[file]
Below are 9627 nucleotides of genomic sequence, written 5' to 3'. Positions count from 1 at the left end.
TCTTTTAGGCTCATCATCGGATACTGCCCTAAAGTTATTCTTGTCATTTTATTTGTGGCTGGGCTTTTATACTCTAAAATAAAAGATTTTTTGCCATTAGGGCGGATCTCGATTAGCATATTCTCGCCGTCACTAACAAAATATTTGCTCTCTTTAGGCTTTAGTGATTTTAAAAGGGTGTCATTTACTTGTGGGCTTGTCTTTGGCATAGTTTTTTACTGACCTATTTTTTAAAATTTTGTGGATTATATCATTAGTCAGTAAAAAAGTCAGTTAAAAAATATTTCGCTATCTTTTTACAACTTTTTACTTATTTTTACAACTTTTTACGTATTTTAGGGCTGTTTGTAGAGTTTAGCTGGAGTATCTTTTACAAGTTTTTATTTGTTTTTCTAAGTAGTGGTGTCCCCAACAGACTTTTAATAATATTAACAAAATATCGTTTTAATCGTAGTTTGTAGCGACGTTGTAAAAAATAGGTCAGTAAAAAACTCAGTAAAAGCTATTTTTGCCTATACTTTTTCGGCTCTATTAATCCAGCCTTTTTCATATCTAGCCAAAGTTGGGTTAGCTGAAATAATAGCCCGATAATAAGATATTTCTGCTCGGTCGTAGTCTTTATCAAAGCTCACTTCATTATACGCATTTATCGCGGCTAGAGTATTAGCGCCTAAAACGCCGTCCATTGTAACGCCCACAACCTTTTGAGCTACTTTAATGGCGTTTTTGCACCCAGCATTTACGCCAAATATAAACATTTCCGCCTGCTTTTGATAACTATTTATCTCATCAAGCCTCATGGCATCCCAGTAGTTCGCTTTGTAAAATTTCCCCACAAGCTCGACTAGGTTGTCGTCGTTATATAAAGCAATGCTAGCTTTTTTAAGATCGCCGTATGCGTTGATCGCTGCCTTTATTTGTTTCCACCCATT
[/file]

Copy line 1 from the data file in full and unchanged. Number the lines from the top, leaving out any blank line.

Below are 9627 nucleotides of genomic sequence, written 5' to 3'. Positions count from 1 at the left end.